In our society, adoption is seen as a noble pursuit, and for good reason. It should be simple to provide a child a nice existence that is only for their benefit. However, there are several obstacles, especially for NRIs. The procedure is difficult and uncommon with administrative and legal difficulties.

 The major inconveniences arise due to the adoption-related laws in India.

  • The Guardians and Wards Act, 1890 (GWA): This legislation forbids non-Hindus from adopting children in India. Hopeful Muslims, Christian, Jewish, and Parsi individuals have to face great disappointment due to this Act.
  • Hindu Adoption and Maintenance Act, 1956 (HAMA): This law is considered more “liberal” than the prior. However, yet again, Muslim, Christian, Jewish, and Parsi individuals are excluded from the category of potential adoptive parents. If you are a Hindu, Sikh, Buddhist, or Jain, you may adopt a child of either sex or two children of different sexes.

If the legal requirements are met, they should concentrate on the Central Adoption Resource Authority (CARA) as the next step. The main organisation in charge of all policies and processes pertaining to the adoption of Indian children is CARA. They control all domestic and international adoptions of Indian children.

If you meet the requirements for CARA, The adopting parent must contact the registered international adoption agency in their country.

Once the adopting parents met the requirements for eligibility, CARA will finally pair you up with a kid in India.

The following documents are essential for the process of adoption in India:

  • When you have gathered all the necessary paperwork, you may submit your application to the Consular Wing of the Indian Embassy, High Commission, Commission, or Consulate in your nation. The paperwork and certifications will be attested here.
  • Government regulations demand that NRI parents visit India in order to complete the necessary procedures and finally pick up their kid or children.
  • In order for the child to immigrate with you, the adoption decree is insufficient. Under the Hindu Minority Guardianship Act of 1956, must apply for guardianship rights. After that, in order to complete the necessary paperwork for the visa will need to apply for a passport for the child.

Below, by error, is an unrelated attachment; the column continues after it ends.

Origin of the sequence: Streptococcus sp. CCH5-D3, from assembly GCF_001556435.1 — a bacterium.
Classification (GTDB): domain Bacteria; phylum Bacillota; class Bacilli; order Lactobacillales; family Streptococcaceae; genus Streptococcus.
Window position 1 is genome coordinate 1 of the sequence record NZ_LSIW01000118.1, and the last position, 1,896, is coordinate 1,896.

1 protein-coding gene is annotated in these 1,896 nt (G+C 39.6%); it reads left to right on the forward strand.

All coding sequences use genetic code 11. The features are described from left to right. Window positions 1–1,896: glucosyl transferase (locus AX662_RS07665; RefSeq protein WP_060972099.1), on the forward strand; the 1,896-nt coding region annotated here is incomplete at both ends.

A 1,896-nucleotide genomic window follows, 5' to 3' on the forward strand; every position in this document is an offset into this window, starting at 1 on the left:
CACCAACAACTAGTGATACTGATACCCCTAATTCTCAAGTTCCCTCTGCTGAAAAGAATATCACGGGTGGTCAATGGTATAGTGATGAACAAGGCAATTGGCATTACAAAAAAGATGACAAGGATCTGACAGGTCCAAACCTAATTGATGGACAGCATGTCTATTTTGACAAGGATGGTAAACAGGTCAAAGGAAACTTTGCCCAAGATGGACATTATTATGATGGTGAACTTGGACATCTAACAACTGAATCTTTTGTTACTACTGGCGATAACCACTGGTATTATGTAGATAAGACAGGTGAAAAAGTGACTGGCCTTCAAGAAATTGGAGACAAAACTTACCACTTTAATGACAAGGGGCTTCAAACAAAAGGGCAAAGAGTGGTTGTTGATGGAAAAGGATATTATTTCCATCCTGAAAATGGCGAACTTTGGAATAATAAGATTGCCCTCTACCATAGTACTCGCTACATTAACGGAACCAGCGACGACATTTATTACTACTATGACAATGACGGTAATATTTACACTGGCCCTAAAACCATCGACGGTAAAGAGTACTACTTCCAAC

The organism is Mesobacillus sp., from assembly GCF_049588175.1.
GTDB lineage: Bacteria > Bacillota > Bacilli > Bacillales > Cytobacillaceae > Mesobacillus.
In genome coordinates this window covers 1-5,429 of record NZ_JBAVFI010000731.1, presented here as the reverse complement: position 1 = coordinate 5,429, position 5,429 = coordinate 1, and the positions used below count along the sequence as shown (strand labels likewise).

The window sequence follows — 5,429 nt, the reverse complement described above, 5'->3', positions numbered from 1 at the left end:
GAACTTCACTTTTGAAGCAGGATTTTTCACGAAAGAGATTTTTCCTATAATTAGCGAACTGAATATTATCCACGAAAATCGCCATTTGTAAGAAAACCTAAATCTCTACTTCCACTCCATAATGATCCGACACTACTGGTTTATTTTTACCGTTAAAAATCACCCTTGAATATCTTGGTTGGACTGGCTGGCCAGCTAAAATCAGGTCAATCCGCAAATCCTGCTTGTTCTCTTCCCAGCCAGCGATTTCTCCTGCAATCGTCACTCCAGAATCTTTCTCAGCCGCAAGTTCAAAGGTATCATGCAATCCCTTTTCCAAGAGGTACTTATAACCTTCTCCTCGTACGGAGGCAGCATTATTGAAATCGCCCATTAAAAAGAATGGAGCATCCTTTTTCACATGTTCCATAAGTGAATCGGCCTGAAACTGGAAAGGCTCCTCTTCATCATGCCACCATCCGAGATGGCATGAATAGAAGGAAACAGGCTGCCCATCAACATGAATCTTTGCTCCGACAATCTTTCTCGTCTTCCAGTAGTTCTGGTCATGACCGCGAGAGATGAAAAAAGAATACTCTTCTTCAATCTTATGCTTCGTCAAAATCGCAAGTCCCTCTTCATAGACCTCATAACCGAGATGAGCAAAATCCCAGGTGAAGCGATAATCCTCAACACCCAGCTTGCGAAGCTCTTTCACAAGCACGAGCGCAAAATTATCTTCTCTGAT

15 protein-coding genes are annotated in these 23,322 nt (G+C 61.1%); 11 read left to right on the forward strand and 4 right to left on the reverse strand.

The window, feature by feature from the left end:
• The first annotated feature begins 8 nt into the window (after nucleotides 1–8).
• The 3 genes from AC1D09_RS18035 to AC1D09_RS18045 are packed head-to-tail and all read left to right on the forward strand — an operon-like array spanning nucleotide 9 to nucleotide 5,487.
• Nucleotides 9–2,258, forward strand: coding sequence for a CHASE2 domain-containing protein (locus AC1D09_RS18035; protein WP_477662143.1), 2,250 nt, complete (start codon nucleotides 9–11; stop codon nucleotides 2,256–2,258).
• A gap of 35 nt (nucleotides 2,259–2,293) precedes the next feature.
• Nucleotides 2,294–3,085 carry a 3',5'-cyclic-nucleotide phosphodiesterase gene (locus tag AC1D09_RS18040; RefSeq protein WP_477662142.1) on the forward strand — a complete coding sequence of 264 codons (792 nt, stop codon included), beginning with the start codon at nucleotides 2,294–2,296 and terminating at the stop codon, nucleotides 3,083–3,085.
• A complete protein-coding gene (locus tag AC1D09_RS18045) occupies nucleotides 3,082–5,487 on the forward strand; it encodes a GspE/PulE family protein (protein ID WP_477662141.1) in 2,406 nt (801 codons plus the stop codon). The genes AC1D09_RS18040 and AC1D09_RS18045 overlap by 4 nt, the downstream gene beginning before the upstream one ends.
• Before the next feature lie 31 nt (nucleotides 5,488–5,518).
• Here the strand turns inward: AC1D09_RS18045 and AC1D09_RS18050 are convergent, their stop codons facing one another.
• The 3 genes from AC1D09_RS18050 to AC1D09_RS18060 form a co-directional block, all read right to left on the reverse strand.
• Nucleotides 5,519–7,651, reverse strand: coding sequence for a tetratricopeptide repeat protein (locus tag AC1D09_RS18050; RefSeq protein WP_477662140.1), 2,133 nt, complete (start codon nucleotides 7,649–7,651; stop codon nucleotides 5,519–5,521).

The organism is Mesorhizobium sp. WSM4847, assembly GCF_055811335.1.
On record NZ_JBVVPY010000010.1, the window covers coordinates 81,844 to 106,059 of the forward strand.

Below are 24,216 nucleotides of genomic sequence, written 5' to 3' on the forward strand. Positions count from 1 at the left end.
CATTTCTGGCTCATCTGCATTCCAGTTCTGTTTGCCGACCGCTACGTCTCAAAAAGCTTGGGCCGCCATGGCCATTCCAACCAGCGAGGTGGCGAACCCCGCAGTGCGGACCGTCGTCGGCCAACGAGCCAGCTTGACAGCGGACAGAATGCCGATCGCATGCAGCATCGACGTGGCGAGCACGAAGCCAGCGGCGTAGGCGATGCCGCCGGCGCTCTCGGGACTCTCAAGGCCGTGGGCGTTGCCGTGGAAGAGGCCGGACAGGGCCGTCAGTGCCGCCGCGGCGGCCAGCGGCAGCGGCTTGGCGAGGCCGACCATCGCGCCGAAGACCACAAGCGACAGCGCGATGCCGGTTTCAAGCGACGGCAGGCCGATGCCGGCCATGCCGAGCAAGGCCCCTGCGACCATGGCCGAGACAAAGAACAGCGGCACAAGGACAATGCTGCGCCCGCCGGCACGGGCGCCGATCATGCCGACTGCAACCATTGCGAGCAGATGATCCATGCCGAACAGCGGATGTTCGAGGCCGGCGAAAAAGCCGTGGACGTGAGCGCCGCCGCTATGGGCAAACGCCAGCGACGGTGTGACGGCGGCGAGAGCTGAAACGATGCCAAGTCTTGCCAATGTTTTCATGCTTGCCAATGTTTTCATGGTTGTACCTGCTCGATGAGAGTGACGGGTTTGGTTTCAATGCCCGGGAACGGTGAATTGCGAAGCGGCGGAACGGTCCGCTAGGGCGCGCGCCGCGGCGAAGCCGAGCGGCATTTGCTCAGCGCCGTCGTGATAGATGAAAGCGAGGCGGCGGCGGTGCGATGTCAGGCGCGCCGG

• The adopting parents must next contact the embassy or high commission of their home country to make arrangements for the child’s immigration to his or her new place of residency after gaining guardianship rights and the adoption document.
  • Usually, this procedure is laborious and challenging. However, this completes the procedure.

Criteria for eligible children:

  • The child must be legally free for adoption.
  • Clearance from ACA/State Government is mandatory for all children except wherever exempted under the Guidelines.
  • Siblings cannot be separated except in exceptional cases.
  • Two unrelated children cannot be proposed to a foreign family at a time.
  • A child may be possible be placed in adoption before it reaches the age of 12.
  • The consent of the child has to be obtained wherever applicable


NRIs should be aware that even after the adoption procedure is through, CARA will continue to get information on the welfare and development of the kid. Any adjustment issues or allegations of carelessness will be dealt with swiftly and harshly. In exceptional circumstances, officials may even pay a visit to a person’s home.

Bhavesh Jangra – Legal Associate

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